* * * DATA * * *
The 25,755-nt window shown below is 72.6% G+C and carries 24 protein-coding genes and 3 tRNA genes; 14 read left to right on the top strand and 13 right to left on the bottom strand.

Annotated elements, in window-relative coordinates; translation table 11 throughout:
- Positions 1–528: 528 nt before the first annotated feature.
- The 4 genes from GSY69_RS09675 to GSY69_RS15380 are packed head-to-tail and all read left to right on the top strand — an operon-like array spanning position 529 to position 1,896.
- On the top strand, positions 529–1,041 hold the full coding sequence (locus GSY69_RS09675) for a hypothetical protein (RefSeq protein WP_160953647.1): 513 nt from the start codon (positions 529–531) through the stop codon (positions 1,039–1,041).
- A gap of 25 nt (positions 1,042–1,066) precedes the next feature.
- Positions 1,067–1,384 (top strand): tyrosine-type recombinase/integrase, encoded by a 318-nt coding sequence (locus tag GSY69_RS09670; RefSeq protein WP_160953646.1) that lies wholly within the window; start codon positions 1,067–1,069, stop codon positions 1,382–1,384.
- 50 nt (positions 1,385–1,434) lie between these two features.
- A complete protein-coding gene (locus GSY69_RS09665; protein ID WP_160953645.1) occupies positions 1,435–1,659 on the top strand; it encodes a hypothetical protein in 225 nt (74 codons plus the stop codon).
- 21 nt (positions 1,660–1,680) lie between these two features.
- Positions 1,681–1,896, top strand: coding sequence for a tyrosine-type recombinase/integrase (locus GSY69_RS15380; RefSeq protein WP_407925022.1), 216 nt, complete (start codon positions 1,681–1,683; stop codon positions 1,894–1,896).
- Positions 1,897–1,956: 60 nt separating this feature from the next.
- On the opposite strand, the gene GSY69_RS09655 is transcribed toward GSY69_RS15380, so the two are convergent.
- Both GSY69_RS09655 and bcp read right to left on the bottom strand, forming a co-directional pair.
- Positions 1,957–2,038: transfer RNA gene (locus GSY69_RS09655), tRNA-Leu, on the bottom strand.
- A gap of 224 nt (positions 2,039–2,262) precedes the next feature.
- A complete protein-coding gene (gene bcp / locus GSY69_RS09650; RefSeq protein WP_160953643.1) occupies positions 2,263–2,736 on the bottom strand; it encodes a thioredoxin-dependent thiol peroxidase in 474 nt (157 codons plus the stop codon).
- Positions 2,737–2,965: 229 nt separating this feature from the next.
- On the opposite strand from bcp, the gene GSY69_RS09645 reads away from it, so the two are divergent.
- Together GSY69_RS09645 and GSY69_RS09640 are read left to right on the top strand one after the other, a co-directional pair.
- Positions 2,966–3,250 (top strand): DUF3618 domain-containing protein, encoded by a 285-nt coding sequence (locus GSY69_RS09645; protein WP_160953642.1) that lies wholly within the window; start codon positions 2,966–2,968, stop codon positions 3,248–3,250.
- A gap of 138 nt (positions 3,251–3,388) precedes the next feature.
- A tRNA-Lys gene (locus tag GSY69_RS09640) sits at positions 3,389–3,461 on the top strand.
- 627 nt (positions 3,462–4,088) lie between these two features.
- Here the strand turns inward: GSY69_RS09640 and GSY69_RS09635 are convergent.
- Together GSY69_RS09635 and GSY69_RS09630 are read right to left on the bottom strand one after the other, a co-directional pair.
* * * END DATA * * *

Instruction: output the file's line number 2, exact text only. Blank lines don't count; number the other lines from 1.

Annotated elements, in window-relative coordinates; translation table 11 throughout: